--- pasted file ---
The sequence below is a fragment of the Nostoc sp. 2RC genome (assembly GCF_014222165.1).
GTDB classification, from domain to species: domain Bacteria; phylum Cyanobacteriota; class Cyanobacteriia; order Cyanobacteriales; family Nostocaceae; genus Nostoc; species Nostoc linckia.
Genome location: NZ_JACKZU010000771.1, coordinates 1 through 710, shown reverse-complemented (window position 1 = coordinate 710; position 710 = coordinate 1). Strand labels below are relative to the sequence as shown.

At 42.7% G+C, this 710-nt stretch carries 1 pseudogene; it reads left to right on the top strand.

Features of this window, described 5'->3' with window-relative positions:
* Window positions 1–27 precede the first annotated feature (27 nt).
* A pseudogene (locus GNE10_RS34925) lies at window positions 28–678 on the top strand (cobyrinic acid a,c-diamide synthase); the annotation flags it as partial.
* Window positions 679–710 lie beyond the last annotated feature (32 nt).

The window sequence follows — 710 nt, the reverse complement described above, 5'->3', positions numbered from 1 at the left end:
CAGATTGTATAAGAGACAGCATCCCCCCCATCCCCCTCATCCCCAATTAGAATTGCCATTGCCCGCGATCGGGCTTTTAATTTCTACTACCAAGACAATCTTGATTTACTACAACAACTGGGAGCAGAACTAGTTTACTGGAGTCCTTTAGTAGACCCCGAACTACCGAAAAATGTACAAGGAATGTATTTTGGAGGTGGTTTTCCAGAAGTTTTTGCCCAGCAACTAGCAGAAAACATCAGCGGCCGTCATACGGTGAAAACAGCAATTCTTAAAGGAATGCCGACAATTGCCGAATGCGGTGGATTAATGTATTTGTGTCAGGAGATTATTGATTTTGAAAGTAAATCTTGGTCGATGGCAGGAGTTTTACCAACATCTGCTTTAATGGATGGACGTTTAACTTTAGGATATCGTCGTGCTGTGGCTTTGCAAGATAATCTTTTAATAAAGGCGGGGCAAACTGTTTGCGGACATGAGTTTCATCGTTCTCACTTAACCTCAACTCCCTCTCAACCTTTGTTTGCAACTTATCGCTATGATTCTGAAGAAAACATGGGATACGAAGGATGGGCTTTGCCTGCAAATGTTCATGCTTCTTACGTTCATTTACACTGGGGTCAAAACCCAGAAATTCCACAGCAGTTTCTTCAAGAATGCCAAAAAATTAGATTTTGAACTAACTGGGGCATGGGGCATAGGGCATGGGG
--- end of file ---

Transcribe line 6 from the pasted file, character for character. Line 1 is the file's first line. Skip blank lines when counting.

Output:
* Window positions 1–27 precede the first annotated feature (27 nt).